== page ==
WASHINGTON (AFNS) -- The Military Spouse Career Advancement Accounts program will resume Oct. 25, but with some significant changes to the popular spouse employment program, a defense official announced July 20.
Changes include a reduction in the amount of financial aid, a change in the population eligible to receive that aid -- from all military spouses to just spouses of junior servicemembers -- and more robust counseling services.
These changes bring the program, commonly known as MyCAA, back to its original intent of equipping military spouses of junior servicemembers with portable careers, such as in real estate or health care, said Clifford Stanley, the undersecretary of defense for personnel and readiness. The program was launched in November 2007 for spouses of junior servicemembers, and was expanded to all pay grades and programs of study in March 2009.
"We're trying to empower, to give spouses in particular, an opportunity to be immediately impactful as soon as they get into a community," Mr. Stanley said. "We want to make sure they have opportunities to work when they get to a new duty station."
Officials temporarily halted the program Feb. 16, pending a top-to-bottom review, after an enrollment surge overwhelmed the system and caused the program to nearly reach its budget threshold. In March, with the review still under way, officials resumed the program for the more than 136,000 spouses who already had established an account.
The review took time, but officials wanted to ensure they could sustain the program for the long-term, particularly in light of fiscal realities the government is facing, Mr. Stanley said.
"We want to help people be employed, but at the same time we have to be cost conscious," he said.
The aim is to sustain the program, he said.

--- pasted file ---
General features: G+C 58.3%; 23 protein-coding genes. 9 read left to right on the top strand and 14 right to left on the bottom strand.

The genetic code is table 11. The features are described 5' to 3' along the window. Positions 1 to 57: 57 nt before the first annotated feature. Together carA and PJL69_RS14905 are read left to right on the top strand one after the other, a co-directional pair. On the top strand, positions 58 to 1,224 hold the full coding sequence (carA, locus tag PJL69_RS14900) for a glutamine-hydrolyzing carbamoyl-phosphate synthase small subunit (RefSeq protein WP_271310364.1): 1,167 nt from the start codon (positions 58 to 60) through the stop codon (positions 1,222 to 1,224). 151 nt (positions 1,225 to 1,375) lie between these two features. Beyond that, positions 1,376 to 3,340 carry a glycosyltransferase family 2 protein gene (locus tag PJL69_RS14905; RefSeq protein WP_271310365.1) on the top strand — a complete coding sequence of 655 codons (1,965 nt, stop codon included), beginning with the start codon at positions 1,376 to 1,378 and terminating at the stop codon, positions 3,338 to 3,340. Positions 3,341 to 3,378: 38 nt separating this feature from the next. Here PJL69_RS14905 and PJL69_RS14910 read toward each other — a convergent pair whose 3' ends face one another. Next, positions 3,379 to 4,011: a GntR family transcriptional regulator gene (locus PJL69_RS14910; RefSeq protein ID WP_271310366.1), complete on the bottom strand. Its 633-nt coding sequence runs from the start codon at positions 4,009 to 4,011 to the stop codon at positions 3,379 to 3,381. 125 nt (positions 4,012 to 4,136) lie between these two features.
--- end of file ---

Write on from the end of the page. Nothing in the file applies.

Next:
"We don't want to start it and stop it. This is something we want to continue because it's important to take care of our families and our spouses."
The previous program offered all spouses of active duty servicemembers a lifetime benefit of $6,000 to be used for education purposes.
Under the new parameters, spouses of junior servicemembers can apply for a maximum financial benefit of $4,000 for up to three years from the start date of the first class, with a $2,000 annual cap, Mr. Stanley explained. Spouses pursuing licenses or certifications requiring an up-front fee of greater than $2,000 may apply for a waiver of the annual cap up to the maximum benefit of $4,000, he added.
Financial aid will be limited to spouses of active duty servicemembers in pay grades E-1 to E-5, W1 to W-2 and O-1 to O-2, Mr. Stanley said, as well as the spouses of activated Guard and Reserve members within those ranks. Spouses of Guard and Reserve members must be able to start and complete their courses while their sponsor is on Title 10 orders, he added.
Those spouses eligible to receive aid can use the money to fund associate's degrees, licenses and certification programs, not higher degrees. The program wasn't intended to support bachelor's and master's degrees, Mr. Stanley said. However, he added, spouses pursuing higher degrees can explore a plethora of other education opportunities -- such as scholarships, federal grants and the G.I. Bill -- with help from Military OneSource consultants.
"The counseling piece is probably the most important, and pivotal, part of this program," he said.
Spouses currently enrolled in the program can continue their participation through Oct. 21, when MyCAA will ramp down and prepare for the Oct. 25 relaunch. As of Oct. 25, those spouses who fall within the eligible pay grades can continue their program participation. Spouses who no longer are eligible for financial aid still can participate by accessing career and education counseling services, Mr. Stanley said.
"There are still opportunities," he said. "This one program is just one small part of the overall equation of taking care of our family members. It's an important part, but it's a small part."
To fund the program, officials have budgeted about $210 million for 2010 with an increase to $250 million for 2011 due to an expected spike in enrollments, Mr. Stanley said. For future years, officials are estimating a budget of about $190 million per year.
To ensure the vitality of the program, Military OneSource counselors will encourage spouses to explore other funding resources, including federal benefits. And staffing levels have been increased to handle the anticipated call volume and enable more one-on-one counseling with spouses, Mr. Stanley said. Officials also will monitor the program much closer now to ensure they can maintain it, he added.
The program became "wildly popular" before, mainly through word of mouth, Mr. Stanley said. People heard about the program and immediately recognized it was a good deal.
And "It's still a good deal," he said. "We always tend to look at the glass as half empty. We are doing the best we can with what we have. I wish we had a lot more money, but we don't. But this glass is still half full."